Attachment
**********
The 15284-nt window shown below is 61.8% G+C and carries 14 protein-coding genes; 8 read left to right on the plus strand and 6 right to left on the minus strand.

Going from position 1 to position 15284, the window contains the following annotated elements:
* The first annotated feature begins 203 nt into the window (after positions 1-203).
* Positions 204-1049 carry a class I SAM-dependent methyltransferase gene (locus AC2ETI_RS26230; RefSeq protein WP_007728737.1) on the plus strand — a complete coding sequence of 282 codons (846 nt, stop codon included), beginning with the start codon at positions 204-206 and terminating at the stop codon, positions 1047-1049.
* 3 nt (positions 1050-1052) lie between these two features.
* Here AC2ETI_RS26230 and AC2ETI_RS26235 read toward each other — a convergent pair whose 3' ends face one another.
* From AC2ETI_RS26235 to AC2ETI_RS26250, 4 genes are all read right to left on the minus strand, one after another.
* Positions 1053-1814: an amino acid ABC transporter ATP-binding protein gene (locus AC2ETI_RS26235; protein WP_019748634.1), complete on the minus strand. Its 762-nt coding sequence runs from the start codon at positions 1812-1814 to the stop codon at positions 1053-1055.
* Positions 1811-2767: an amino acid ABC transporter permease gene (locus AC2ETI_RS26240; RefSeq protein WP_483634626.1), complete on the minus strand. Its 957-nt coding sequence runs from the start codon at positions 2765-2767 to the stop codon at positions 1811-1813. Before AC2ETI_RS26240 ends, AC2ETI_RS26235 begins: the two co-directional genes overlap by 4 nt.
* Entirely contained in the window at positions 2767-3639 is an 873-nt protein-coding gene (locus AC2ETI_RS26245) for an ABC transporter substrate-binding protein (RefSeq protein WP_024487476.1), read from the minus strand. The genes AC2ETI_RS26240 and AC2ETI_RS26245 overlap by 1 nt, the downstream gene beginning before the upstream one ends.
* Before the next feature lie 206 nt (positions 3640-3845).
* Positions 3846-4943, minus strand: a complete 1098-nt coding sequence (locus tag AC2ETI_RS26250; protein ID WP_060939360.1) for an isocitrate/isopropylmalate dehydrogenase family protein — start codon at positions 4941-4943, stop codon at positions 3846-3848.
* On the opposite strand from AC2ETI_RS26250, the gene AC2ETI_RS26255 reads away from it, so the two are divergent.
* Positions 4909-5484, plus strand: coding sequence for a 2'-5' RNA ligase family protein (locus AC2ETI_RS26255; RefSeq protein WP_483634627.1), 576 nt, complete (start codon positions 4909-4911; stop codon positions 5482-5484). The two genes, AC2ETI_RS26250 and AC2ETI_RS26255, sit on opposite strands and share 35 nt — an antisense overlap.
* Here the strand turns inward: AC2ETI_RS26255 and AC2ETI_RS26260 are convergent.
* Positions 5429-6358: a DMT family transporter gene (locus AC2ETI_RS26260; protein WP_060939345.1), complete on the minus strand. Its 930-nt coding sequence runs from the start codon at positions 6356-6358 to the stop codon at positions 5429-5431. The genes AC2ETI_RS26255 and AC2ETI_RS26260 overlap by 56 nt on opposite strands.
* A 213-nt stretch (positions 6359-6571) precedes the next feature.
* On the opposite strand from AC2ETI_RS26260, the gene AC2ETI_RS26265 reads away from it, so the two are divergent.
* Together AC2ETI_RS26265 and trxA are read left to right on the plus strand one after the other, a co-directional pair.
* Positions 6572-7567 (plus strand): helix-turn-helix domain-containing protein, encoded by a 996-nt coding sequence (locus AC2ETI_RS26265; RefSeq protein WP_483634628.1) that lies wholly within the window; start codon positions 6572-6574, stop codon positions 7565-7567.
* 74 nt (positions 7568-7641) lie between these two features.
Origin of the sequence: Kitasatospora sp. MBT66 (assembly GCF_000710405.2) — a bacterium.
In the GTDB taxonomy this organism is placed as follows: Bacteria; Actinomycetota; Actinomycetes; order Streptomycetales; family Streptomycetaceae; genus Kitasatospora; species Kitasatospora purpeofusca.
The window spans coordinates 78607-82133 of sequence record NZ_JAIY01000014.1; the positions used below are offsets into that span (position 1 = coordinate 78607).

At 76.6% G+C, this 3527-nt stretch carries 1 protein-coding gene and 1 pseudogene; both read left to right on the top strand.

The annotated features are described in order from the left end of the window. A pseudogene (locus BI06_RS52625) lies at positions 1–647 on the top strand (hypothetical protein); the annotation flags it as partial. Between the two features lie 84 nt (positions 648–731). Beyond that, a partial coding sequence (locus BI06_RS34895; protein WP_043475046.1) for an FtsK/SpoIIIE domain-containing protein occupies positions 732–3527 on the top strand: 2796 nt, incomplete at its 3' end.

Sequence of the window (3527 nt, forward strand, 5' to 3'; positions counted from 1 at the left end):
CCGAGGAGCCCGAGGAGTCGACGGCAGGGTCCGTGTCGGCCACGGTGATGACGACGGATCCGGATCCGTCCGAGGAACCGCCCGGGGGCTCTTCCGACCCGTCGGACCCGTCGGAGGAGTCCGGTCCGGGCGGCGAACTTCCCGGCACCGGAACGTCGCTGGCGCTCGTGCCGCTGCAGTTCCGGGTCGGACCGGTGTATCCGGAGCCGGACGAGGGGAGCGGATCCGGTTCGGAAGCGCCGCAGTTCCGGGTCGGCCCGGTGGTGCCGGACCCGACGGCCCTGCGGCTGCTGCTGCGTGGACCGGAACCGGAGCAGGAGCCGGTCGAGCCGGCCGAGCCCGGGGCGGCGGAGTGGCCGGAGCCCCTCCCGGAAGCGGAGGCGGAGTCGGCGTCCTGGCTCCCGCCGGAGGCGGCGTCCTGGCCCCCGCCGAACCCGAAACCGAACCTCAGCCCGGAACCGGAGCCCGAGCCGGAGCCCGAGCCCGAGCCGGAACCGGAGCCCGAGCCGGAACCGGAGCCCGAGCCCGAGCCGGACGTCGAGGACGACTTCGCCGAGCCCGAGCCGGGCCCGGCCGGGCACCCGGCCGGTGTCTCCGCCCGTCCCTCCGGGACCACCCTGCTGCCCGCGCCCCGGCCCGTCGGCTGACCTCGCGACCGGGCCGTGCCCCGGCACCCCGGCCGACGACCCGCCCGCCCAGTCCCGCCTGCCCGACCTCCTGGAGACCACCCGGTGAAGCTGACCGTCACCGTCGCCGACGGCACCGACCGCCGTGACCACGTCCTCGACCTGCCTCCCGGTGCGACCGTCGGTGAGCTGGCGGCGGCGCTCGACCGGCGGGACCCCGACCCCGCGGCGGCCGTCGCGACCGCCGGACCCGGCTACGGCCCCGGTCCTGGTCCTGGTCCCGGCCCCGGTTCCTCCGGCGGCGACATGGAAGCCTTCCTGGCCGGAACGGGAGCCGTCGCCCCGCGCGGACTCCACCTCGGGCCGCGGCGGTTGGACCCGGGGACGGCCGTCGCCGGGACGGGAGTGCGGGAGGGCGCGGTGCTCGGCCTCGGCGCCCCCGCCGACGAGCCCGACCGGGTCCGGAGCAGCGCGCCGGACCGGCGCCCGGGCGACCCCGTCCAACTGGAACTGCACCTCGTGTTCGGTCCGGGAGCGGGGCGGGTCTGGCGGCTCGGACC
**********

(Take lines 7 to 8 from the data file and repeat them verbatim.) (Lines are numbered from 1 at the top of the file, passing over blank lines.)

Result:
* From AC2ETI_RS26235 to AC2ETI_RS26250, 4 genes are all read right to left on the minus strand, one after another.
* Positions 1053-1814: an amino acid ABC transporter ATP-binding protein gene (locus AC2ETI_RS26235; protein WP_019748634.1), complete on the minus strand. Its 762-nt coding sequence runs from the start codon at positions 1812-1814 to the stop codon at positions 1053-1055.